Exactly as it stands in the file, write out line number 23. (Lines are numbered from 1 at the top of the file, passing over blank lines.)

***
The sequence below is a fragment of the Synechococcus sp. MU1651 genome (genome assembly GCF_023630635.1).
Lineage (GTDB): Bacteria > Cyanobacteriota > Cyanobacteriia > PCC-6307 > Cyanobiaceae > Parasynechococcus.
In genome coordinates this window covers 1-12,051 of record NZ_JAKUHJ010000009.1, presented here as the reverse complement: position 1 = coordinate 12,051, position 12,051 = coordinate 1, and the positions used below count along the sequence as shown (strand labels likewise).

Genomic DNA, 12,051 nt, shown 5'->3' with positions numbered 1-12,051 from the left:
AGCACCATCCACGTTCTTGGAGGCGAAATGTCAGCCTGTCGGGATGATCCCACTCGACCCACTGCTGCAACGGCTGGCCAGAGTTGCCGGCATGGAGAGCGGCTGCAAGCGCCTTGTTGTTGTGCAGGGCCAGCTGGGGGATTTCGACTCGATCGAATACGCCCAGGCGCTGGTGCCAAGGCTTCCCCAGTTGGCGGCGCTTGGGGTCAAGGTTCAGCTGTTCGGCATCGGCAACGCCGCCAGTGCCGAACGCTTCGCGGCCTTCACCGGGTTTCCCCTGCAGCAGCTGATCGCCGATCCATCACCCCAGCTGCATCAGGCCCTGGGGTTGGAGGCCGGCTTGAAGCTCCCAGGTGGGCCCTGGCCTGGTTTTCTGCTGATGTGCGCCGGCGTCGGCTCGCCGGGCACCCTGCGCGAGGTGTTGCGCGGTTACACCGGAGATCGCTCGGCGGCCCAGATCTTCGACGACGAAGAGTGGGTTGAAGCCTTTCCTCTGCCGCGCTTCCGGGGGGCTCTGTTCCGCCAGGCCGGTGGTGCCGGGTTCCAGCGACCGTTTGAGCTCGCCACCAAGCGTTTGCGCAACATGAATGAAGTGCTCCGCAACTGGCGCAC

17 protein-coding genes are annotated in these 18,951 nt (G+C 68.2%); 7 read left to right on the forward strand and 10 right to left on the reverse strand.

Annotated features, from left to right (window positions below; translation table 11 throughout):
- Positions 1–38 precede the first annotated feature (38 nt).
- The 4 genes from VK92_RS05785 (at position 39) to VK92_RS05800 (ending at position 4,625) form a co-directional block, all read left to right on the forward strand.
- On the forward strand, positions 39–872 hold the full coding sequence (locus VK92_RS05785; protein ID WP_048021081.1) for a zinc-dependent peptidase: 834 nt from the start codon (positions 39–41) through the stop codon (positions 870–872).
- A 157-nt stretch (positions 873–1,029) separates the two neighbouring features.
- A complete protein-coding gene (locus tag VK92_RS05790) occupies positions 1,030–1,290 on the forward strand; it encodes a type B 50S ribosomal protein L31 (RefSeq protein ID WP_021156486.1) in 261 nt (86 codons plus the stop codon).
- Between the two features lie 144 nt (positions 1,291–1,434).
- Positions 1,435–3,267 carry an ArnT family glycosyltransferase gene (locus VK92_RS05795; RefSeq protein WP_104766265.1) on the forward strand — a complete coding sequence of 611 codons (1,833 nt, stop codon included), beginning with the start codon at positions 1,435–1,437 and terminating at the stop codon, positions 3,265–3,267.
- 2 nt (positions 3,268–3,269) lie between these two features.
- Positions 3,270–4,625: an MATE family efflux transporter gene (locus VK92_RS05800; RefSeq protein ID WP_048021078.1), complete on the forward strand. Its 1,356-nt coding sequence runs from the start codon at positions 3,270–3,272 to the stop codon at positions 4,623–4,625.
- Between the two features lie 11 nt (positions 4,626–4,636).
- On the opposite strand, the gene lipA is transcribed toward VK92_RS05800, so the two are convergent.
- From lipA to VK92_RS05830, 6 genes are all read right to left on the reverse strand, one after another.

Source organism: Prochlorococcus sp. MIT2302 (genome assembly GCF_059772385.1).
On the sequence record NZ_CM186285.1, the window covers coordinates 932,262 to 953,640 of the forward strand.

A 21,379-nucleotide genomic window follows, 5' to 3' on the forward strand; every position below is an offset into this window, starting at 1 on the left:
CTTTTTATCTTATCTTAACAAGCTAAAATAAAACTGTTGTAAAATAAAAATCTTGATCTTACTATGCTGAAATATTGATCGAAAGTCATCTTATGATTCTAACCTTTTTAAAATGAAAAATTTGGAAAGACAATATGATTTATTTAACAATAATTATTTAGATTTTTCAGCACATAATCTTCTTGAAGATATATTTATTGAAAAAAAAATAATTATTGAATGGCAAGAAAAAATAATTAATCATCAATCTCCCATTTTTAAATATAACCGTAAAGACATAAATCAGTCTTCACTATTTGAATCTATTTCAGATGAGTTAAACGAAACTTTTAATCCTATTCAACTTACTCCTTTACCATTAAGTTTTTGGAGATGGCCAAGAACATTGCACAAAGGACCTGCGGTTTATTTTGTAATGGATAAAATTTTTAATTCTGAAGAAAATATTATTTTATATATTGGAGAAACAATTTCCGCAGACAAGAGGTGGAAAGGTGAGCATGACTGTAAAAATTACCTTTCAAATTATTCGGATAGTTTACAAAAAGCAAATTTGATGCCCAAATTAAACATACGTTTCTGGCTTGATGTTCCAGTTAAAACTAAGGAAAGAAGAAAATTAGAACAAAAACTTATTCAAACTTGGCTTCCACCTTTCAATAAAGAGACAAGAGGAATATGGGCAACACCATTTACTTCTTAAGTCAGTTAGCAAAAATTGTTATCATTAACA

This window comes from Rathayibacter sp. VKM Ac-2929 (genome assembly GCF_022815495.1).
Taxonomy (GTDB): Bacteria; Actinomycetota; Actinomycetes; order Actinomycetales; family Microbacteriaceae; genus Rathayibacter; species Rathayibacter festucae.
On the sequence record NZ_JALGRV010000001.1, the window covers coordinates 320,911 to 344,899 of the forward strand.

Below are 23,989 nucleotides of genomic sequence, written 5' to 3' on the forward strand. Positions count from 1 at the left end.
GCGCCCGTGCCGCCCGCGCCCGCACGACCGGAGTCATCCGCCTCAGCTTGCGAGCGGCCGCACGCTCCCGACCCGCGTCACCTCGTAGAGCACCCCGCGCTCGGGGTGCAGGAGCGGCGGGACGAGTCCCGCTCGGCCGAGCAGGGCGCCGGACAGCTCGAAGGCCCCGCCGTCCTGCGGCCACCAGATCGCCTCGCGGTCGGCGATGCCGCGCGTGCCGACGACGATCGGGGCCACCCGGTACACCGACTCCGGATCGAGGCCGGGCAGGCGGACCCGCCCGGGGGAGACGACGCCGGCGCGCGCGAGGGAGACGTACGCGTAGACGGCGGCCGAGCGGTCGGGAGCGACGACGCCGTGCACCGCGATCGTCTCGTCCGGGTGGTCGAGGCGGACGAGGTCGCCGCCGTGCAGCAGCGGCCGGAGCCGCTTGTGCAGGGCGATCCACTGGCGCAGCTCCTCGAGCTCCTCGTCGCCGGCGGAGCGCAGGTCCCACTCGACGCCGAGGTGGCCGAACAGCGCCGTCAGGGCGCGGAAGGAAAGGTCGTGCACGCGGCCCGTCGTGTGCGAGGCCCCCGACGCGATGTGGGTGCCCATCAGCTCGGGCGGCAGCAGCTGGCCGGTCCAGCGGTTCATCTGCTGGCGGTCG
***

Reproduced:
CTTTTTATCTTATCTTAACAAGCTAAAATAAAACTGTTGTAAAATAAAAATCTTGATCTTACTATGCTGAAATATTGATCGAAAGTCATCTTATGATTCTAACCTTTTTAAAATGAAAAATTTGGAAAGACAATATGATTTATTTAACAATAATTATTTAGATTTTTCAGCACATAATCTTCTTGAAGATATATTTATTGAAAAAAAAATAATTATTGAATGGCAAGAAAAAATAATTAATCATCAATCTCCCATTTTTAAATATAACCGTAAAGACATAAATCAGTCTTCACTATTTGAATCTATTTCAGATGAGTTAAACGAAACTTTTAATCCTATTCAACTTACTCCTTTACCATTAAGTTTTTGGAGATGGCCAAGAACATTGCACAAAGGACCTGCGGTTTATTTTGTAATGGATAAAATTTTTAATTCTGAAGAAAATATTATTTTATATATTGGAGAAACAATTTCCGCAGACAAGAGGTGGAAAGGTGAGCATGACTGTAAAAATTACCTTTCAAATTATTCGGATAGTTTACAAAAAGCAAATTTGATGCCCAAATTAAACATACGTTTCTGGCTTGATGTTCCAGTTAAAACTAAGGAAAGAAGAAAATTAGAACAAAAACTTATTCAAACTTGGCTTCCACCTTTCAATAAAGAGACAAGAGGAATATGGGCAACACCATTTACTTCTTAAGTCAGTTAGCAAAAATTGTTATCATTAACA